The vote to confirm Donald Trump’s U.S Supreme Court nominee, Brett Kavanaugh, marked a significant turning point in America’s political history. Kavanaugh was a judge who had been accused of sexual assault and inappropriate behaviour towards women during his formative years in high school and university. He was voted by the Senate, with a slim margin, to sit on the highest court in the United States.
What seems absurd, is that we are living in inherently tribal times culturally and politically that has not managed to move the needle this time. A year ago, powerful men were exposed as sexual harassers by swathes of women who used a newfound liberating platform, known as the #MeToo movement, for their voices to be heard. In 2016, the U.S elected a demagogic and rogue president whose rhetoric on women has been testy. Trump himself has been accused of sexual misconduct, and was infamously caught on tape bragging about groping women.
One powerful woman in particular, U.S Senator Susan Collins, let down all women she claims to vouch for. She has proved that we have learnt nothing from this past year. She has proved that we are quick to forget the 1991 testimony by Anita Hill, who accused then nominated Supreme Court Justice Clarence Thomas of sexual harassment. Thomas, like Kavanaugh, was confirmed to the court. Collins, a self-identifying pro-choice and liberal Republican, has defied her cause for the destruction of an errant patriarchy. As a U.S Senator for Maine, she voted ‘yes’.
Beforehand, Collins had been a consistent detractor of Trumpian conservatism. She became an arch critic of the current president, alongside her Senate allies, Lisa Murkowski and the late John McCain. Collins and Murkowski have faced the wrath from hard-line Trump supporters, particularly when they voted against his plan to repeal Obama’s Affordable Care Act without a replacement. Secondly, Collins has always espoused a pro-choice rhetoric by believing in a woman’s right to legal abortion access. This stance has seen repudiation from her hard-right colleagues.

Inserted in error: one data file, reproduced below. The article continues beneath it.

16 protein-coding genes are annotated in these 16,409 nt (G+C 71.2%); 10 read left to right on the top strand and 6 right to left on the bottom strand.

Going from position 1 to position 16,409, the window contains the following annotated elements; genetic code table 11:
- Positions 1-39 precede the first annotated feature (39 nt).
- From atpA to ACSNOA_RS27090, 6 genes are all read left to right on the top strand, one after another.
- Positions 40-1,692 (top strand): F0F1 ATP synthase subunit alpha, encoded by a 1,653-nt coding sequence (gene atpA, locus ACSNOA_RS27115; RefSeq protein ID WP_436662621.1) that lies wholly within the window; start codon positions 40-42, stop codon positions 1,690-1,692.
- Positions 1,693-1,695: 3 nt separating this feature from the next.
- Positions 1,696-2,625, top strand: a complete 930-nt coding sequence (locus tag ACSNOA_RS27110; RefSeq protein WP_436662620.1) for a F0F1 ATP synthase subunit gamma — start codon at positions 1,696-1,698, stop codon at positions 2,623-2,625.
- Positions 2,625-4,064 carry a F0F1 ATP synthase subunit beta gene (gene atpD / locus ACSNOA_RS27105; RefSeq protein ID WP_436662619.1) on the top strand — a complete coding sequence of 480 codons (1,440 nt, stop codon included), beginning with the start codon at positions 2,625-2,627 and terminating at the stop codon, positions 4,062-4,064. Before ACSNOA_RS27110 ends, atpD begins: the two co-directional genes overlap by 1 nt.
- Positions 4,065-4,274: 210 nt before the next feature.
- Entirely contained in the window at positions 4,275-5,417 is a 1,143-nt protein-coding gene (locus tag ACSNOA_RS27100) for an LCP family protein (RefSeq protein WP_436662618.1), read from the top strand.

Unlike Collins, Senator Murkowski was the lone Republican to vote “no” in Kavanaugh’s nomination. She condemned Kavanaugh on his “temperament and demeanour” after witnessing his rage-fuelled and highly emotional testimony. Unlike her companion, Collins’s reasoning for her vote is implausible compared to the narrative she has always preached. In her speech to the Senate, Collins backed Kavanaugh because ‘decisions become part of our legal framework with the passage of time and that honouring precedent is essential to maintaining public confidence’.
How does she expect an outspoken conservative judge to uphold the law by voting to keep abortion rights accessible? Especially when he spluttered during his confirmation hearing when asked by Democrats whether he believed women should have freedom of choice. Furthermore, Collins believed that there was insufficient evidence and very few witnesses to corroborate Dr. Christine Blasey Ford’s claims. Ford was the first woman to accuse Kavanaugh of sexual assault by testifying to the judiciary committee. This statement is corrupt. A significant witness was excluded from the rushed and time-limited FBI investigation. Republicans spout on about “due process” when investigating the accused, but show little signs of impartiality and fairness when doing so.
The thing that is most outrageous about Susan Collins’s “yes” vote is that her trajectory on women’s rights has shifted. In a recent report from The Hill, it is claimed “just under half of GOP women polled, 49 percent, said Kavanaugh should be confirmed”. In a recent Guardian article, ‘nearly half of Republican women (48%) said they would consider voting for an (accused) candidate. That’s compared to just 14% of Democratic women”.
To be a pro-choice Republican with the intent to fight the feminist cause in a historically misogynistic party, you must listen to the constituents. If under half of Republican women have faith in Kavanaugh, then Susan Collins has not listened. Now that he sits on the highest court of the most powerful land, Collins’s pro-female position will never be looked at the same.